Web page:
Foreign and Commonwealth Office appoints chief mouser

Palmerston rehome to the Foreign Office - Battersea

Something for the weekend: The Foreign and Commonwealth Office (FCO) has appointed Palmerston the cat as chief mouser.

Palmerston joins the UK government department from Battersea Dogs and Cats Home, which has been caring for him since March.

Palmerston, who has been named after former prime minister and foreign secretary Henry John Temple, thirdĀ Viscount Palmerston, will be responsible for catching rodentsĀ in the Foreign Office.

When not on duty, he will stay in the office of permanent under-secretary Sir Simon McDonald.

Palmerston will be able to roam through the majority of offices and official rooms in the FCO, and will be cared for by members of staff.

The black and white moggy follows in the paw prints of other government cats, including Larry, another Battersea cat who was rehomed at 10 Downing Street, and Freya, previously owned by Chancellor George Osborne and a frequent visitor to the Foreign Office.

Lindsey Quinlan, head of catteries at Battersea Dogs and Cats Home, said: ā€œPalmerston will have no problems making friends and foes in the Foreign Office. Heā€™s a very confident cat, loves being with people, and enjoys a good chin rub.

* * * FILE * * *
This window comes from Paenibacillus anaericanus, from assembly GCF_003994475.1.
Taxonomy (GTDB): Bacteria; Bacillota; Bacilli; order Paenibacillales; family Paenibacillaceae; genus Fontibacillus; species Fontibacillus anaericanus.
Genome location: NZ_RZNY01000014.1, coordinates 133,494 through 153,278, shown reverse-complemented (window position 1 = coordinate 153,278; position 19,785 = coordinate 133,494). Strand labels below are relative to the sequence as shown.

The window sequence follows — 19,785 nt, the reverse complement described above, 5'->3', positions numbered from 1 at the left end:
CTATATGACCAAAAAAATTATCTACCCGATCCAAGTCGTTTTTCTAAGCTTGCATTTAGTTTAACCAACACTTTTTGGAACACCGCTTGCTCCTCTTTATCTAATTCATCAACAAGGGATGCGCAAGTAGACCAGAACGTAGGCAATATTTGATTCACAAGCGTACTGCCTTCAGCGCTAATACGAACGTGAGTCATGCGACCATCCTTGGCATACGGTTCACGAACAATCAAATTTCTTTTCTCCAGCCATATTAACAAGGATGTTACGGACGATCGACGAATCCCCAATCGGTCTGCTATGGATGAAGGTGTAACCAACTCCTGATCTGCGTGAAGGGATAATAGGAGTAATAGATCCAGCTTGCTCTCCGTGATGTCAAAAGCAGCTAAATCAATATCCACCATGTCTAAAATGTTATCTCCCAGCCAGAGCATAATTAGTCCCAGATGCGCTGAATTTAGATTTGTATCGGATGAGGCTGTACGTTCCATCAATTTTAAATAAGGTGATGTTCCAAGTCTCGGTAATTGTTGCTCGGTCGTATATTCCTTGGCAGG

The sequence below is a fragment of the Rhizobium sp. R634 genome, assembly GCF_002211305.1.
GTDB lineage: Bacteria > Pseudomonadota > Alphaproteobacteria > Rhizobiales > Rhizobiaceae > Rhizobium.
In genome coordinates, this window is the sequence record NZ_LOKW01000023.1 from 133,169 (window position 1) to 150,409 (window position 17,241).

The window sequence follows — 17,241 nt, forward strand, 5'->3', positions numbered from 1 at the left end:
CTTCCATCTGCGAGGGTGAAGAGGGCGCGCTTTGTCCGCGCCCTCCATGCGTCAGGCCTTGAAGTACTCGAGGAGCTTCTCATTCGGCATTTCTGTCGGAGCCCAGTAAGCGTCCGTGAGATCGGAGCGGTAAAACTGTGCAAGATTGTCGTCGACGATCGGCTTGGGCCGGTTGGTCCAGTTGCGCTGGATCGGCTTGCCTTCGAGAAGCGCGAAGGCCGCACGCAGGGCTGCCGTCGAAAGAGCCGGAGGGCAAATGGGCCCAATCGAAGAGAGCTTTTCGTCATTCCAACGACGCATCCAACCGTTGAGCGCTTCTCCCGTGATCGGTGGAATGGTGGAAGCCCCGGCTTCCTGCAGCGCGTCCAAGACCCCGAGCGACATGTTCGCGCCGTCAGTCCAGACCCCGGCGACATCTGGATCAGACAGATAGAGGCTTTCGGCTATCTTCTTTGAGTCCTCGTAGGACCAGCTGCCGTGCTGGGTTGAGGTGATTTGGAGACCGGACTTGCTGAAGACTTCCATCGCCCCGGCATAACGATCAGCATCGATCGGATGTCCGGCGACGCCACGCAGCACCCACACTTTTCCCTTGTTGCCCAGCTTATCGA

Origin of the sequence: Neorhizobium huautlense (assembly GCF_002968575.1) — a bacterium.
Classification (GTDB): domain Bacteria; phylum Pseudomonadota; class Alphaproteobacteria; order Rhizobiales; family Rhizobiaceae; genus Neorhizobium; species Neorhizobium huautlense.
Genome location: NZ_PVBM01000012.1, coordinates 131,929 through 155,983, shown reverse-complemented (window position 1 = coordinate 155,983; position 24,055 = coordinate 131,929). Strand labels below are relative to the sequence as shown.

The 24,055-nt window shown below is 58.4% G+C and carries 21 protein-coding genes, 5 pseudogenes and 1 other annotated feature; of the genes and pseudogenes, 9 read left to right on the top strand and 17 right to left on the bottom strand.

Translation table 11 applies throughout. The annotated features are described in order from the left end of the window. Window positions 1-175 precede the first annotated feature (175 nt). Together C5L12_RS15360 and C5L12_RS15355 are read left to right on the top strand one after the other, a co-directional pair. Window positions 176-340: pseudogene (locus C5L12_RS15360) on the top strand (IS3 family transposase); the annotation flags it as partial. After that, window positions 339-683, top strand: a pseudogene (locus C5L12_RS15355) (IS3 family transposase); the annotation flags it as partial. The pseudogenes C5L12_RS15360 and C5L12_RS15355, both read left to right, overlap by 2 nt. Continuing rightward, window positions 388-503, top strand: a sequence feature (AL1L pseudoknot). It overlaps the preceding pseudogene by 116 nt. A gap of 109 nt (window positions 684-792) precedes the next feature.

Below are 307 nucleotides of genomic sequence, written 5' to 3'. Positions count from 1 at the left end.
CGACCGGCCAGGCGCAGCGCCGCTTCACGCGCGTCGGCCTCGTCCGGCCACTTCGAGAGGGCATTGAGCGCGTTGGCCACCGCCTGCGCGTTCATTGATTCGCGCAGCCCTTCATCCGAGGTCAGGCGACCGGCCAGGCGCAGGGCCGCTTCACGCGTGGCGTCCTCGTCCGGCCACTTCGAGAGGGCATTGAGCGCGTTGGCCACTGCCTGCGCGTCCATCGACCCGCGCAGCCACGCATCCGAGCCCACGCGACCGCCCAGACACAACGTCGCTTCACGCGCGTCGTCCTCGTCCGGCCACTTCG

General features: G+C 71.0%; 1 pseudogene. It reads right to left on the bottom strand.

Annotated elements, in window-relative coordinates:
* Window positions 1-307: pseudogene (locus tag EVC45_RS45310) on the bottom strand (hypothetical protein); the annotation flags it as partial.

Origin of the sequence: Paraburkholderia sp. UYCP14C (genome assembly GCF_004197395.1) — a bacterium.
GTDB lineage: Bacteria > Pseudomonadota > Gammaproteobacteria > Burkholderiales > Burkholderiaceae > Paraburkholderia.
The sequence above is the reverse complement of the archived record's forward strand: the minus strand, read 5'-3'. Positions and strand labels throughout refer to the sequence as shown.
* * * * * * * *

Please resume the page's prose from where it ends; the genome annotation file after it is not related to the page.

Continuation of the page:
ā€œBut nothing escapes the attention of this Battersea moggy and we know heā€™ll have an eagle eye out for unwanted visitors, whiskers twitching and ready to pounce at the right moment, to keep his new home free of rodent interlopers. If his behaviour at Battersea is anything to go by, we predict Palmerston will be a formidable feline, very deserving of his new name.ā€

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McDonald added: ā€œI am delighted to welcome Palmerston to the Foreign and Commonwealth Office. In his role as FCO chief mouser, he will assist our pest controllers in keeping down the number of mice in our King Charles Street building. I hope that Palmerstonā€™s impact will be as considerable as his namesakeā€™s.ā€

The Employee Benefits team wishes Palmerston the best of luck in his new rodent-catting role, andĀ wonders what other animals may be well-suited to a positionĀ in the UK government…